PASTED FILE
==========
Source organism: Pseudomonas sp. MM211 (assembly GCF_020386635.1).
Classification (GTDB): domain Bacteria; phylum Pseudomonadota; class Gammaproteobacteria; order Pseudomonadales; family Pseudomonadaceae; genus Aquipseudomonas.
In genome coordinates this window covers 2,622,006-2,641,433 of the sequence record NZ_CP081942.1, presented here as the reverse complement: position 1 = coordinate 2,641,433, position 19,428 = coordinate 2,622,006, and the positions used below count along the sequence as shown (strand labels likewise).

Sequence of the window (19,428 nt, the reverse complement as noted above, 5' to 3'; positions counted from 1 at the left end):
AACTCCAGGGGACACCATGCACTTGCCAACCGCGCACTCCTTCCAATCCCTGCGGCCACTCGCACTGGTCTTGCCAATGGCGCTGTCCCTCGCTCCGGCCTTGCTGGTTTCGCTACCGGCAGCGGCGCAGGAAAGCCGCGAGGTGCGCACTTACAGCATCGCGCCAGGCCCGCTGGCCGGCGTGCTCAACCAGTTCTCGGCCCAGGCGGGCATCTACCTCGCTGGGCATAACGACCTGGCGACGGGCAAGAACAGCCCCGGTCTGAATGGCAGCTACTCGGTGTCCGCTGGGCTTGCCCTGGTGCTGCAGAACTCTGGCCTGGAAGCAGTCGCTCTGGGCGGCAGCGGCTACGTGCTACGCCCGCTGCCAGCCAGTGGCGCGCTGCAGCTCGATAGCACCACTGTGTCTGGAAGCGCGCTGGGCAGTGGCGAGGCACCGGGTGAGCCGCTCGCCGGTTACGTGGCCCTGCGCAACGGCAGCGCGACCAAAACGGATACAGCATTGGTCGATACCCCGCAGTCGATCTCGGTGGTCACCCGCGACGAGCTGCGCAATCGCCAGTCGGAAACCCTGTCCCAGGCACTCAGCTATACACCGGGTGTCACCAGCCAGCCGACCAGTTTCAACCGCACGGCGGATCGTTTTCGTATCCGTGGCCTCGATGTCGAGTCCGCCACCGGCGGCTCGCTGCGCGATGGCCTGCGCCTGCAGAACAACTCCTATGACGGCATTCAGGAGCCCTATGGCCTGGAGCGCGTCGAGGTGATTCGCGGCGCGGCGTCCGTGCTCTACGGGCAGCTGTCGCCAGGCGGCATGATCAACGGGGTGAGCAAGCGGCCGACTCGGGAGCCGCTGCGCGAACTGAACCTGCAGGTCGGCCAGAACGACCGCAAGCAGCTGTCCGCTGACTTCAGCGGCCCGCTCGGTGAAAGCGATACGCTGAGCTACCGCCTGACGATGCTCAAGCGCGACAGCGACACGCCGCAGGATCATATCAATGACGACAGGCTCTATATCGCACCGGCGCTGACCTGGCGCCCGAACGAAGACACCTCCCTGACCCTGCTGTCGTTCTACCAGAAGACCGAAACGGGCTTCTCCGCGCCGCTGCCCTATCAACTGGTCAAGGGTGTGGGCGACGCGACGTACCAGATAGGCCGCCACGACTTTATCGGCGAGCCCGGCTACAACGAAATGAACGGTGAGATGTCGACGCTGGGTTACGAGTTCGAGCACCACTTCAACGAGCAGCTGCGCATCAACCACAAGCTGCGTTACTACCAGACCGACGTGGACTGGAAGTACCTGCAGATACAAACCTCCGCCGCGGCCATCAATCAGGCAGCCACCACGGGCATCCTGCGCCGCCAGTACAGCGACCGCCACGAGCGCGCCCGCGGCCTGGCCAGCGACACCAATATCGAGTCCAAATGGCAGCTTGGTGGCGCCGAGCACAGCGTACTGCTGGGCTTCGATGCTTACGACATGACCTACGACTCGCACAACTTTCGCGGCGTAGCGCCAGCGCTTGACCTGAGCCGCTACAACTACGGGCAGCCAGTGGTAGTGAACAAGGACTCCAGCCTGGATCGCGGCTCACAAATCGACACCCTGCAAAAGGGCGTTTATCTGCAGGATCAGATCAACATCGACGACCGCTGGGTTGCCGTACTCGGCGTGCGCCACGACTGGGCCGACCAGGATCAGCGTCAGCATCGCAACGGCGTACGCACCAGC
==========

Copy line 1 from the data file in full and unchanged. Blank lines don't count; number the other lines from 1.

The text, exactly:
Source organism: Pseudomonas sp. MM211 (assembly GCF_020386635.1).